I long to hear that you have declared an

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29. "I long to hear that you have declared an independency—and by the way in the new Code of Laws which I suppose it will be necessary for you to make I desire you would Remember the Ladies, and be more generous and favorable to them than your ancestors. Do not put such unlimited power into the hands of the Husbands. Remember all Men would be tyrants if they could. If particular care and attention is not paid to the Ladies we are determined to foment a Rebellion, and will not hold ourselves bound by any Laws in which we have no voice, or Representation. That your Sex are Naturally Tyrannical is a Truth so thoroughly established as to admit of no dispute, but such of you as wish to be happy willingly give up the harsh title of Master for the more tender and endearing one of Friend." --Adams, Abigail. Letter from Abigail Adams to John Adams, 31 March - 5 April 1776. 4 pages. Original manuscript from the Adams Family Papers, Massachusetts Historical Society Which of the following was the most direct effect on women of the new nation's need for an informed citizenry? a. the extension of voting rights to all white women b. the development of the ideology of republican motherhood c. the admission of women to formerly all-male colleges d. the decline of educational opportunities available to women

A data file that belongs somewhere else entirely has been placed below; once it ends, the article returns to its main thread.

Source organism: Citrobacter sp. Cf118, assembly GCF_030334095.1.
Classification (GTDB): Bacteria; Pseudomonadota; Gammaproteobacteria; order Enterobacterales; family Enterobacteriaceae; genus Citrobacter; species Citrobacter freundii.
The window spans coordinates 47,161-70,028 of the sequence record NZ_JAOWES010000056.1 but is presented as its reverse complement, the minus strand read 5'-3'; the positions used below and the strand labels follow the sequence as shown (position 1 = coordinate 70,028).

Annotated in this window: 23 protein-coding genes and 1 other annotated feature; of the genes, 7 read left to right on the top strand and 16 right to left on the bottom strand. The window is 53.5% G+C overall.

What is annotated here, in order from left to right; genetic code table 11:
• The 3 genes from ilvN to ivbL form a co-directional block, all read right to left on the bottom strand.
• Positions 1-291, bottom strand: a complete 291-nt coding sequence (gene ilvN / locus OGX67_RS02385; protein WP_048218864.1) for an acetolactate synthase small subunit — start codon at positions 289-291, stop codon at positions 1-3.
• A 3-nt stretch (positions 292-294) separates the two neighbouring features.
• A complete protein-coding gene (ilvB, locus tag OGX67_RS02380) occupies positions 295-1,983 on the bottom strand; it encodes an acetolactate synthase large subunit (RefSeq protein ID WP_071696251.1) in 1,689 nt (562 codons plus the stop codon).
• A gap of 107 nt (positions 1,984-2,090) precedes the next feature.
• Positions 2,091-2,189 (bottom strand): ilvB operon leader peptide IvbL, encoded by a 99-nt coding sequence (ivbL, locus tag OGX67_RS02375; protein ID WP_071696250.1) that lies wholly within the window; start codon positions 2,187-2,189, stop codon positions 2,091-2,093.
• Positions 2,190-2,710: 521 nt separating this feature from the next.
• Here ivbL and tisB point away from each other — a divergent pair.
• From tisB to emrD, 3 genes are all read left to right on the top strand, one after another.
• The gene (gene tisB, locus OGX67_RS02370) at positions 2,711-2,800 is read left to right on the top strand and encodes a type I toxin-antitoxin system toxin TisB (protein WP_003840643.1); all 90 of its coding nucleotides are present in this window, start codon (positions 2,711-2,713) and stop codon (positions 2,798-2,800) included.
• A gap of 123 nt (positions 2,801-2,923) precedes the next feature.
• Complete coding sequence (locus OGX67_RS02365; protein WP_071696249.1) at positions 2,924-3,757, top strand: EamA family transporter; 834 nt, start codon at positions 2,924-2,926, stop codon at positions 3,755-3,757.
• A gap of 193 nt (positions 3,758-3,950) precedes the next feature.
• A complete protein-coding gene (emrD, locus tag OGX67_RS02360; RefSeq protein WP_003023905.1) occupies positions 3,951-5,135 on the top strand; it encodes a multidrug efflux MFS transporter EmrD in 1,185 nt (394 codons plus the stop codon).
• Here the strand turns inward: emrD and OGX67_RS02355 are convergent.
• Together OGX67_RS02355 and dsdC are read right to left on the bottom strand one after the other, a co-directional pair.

30. "...the commotions in Massachusetts hurried me back to Boston...Our political machine, composed of thirteen independent sovereignties, have been perpetually operating against each other and against the federal head ... Men at a distance, who have admired our systems of government... , are apt to accuse the rulers, and say that taxes have been assessed too high and collected too rigidly. This is a deception equal to any that has been hitherto entertained. That taxes may be the ostensible cause is true, but that they are the true cause is as far remote from truth as light from darkness. The people who are the insurgents have never paid any or but very little taxes. But they see the weakness of government: they feel at once their own poverty compared with the opulent, and their own force, and they are determined to make use of the latter in order to remedy the former .... " --Henry Knox, Letter to George Washington, 1786 Which of the following best reflects Henry Knox's assessment of the Articles of Confederation government?

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